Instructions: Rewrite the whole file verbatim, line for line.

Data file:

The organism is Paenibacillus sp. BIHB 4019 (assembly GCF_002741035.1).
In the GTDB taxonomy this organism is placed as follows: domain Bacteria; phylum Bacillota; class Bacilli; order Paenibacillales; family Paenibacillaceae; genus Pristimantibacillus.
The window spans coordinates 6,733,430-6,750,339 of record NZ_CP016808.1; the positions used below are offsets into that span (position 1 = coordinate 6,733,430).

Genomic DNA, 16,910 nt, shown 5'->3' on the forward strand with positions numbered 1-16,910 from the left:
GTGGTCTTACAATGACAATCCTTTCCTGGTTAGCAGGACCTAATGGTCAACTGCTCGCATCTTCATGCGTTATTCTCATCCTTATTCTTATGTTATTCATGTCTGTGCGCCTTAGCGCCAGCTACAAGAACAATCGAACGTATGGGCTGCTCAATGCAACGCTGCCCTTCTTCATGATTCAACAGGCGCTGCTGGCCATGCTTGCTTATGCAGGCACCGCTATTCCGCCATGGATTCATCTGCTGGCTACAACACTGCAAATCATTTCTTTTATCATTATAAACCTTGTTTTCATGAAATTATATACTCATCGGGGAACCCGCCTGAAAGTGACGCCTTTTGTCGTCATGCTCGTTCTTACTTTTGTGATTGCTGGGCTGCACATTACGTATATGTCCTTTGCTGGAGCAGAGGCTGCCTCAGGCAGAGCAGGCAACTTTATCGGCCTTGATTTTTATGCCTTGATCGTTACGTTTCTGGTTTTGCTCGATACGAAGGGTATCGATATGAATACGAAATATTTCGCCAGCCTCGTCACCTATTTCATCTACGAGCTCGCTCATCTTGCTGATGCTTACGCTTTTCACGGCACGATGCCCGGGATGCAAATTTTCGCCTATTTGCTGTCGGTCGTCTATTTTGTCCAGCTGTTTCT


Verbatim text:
The organism is Paenibacillus sp. BIHB 4019 (assembly GCF_002741035.1).
In the GTDB taxonomy this organism is placed as follows: domain Bacteria; phylum Bacillota; class Bacilli; order Paenibacillales; family Paenibacillaceae; genus Pristimantibacillus.
The window spans coordinates 6,733,430-6,750,339 of record NZ_CP016808.1; the positions used below are offsets into that span (position 1 = coordinate 6,733,430).

Genomic DNA, 16,910 nt, shown 5'->3' on the forward strand with positions numbered 1-16,910 from the left:
GTGGTCTTACAATGACAATCCTTTCCTGGTTAGCAGGACCTAATGGTCAACTGCTCGCATCTTCATGCGTTATTCTCATCCTTATTCTTATGTTATTCATGTCTGTGCGCCTTAGCGCCAGCTACAAGAACAATCGAACGTATGGGCTGCTCAATGCAACGCTGCCCTTCTTCATGATTCAACAGGCGCTGCTGGCCATGCTTGCTTATGCAGGCACCGCTATTCCGCCATGGATTCATCTGCTGGCTACAACACTGCAAATCATTTCTTTTATCATTATAAACCTTGTTTTCATGAAATTATATACTCATCGGGGAACCCGCCTGAAAGTGACGCCTTTTGTCGTCATGCTCGTTCTTACTTTTGTGATTGCTGGGCTGCACATTACGTATATGTCCTTTGCTGGAGCAGAGGCTGCCTCAGGCAGAGCAGGCAACTTTATCGGCCTTGATTTTTATGCCTTGATCGTTACGTTTCTGGTTTTGCTCGATACGAAGGGTATCGATATGAATACGAAATATTTCGCCAGCCTCGTCACCTATTTCATCTACGAGCTCGCTCATCTTGCTGATGCTTACGCTTTTCACGGCACGATGCCCGGGATGCAAATTTTCGCCTATTTGCTGTCGGTCGTCTATTTTGTCCAGCTGTTTCT